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What is the Story with Wild or Farmed Fish?



Often I get questions from my clients about which type of fish to buy. There are two factors to consider in your purchase, the source ( ie. where the fish were raised or caught) and the type of fish such as halibut, salmon, etc. When you venture to your market the best fish to purchase is always those that are labeled wild which means that they live in open waters and eat a natural diet. The other sources of fish that you will see available in markets are farmed fish. Farmed fish are raised in floating pens near the ocean floor. Please read the following facts about wild verses farmed fish and then you can make the best decision for yourself.

Facts About Wild Fish

  • Flavor: Wild fish is much tastier. Farmed fish do not have enough room to move around compared to the wild fish in open waters, and thus they do not develop much muscle which affects texture and taste.
  • Appearance: Wild fish like salmon is naturally bright in color due to their food of small sea creatures, while farmed fish appears gray in color and dyes are added to make the fish look appealing.
  • Nutrition: Wild fish like salmon are richer in the Omega 3’s and less contaminated than farmed fish.
  • Price:Wild fish has always been more expensive. Now Safeway has been offering various varieties of wild fish at reasonable prices. I just talked with their seafood department and recieved this latest news. So try to shop around and look for sales at Whole Foods, Lunardi’s and Safeway.

Facts About Farmed Fish

  • Contamination: Farmed fish usually contain more contaminants. They are fed processed pellets often made from processed anchovies, Sardines, and other small fish. The type of fish used to make pellets are usually caught in polluted waters close to shore and contaminated with industrial chemicals.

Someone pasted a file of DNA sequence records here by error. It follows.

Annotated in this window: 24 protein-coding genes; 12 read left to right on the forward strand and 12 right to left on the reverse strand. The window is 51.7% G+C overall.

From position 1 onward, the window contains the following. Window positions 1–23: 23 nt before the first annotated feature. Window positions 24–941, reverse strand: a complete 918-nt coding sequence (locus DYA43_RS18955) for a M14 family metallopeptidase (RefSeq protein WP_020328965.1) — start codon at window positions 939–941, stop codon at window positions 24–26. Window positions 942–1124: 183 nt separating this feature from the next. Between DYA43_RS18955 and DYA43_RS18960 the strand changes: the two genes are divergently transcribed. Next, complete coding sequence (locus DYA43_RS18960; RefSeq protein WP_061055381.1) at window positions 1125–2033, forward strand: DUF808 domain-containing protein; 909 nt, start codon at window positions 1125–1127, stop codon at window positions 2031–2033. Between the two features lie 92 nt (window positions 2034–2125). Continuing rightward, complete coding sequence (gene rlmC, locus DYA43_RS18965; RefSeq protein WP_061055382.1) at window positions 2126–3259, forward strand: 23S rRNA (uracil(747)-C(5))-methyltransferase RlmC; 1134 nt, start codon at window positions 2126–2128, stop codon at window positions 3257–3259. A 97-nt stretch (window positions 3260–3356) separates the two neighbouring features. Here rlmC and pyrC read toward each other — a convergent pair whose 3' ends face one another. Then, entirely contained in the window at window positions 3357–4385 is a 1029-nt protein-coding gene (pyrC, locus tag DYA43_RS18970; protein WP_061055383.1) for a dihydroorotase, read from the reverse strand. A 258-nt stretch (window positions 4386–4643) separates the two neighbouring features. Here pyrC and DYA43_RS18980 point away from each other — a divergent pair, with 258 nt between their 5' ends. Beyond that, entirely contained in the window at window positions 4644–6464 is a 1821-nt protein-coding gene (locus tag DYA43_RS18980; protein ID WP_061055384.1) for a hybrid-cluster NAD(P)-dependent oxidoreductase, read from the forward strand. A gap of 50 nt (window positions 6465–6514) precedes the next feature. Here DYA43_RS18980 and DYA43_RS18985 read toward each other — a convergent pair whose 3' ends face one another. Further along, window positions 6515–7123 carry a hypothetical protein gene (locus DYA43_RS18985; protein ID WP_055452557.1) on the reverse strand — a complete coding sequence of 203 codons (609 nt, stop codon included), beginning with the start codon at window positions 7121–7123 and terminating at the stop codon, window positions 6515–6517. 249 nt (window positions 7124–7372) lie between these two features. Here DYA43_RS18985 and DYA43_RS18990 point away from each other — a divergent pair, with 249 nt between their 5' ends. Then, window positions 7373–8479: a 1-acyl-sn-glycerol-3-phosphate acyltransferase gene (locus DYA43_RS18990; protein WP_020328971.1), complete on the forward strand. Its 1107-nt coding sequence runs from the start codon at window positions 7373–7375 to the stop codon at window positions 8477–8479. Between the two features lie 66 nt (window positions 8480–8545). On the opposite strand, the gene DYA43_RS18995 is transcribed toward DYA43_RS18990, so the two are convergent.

• Antibiotics: Farmed fish are often subject to disease due to the chemical contaminants, which spreads throughout the entire pen. Often farmed fish are given antibiotics to prevent the entire group from becoming ill.
  • Lower Omega 3’s: The reason why we are eating cold water oily fish is for their Omega 3’s. Farmed fish contains less Omega 3’s due to it’s grain based diet.

There is discussion that the FDA limits the PCB content and mercury levels of fish, but some fish may measure just below that cutoff. The content can build up in your body over time and health problems will occur. So, I believe that the extra price is well worth the health implication here. You will find wild fish on sale if you watch the supermarket circulars that come each week.

If you have high cholesterol or a have had a heart attack you should be consuming fish at least 2-3 times per week. Remember the fish oils prevent the blood from clotting and are very low in saturated fat. The fish that are richest in Omega 3’s are cold water fatty fish such as salmon, rainbow trout, anchovies, sardines, bass, herring and tuna.

So I hope that you will begin to look in your local markets and become aware of the sources of fish and begin adding fish to your menu at least 2 times a week.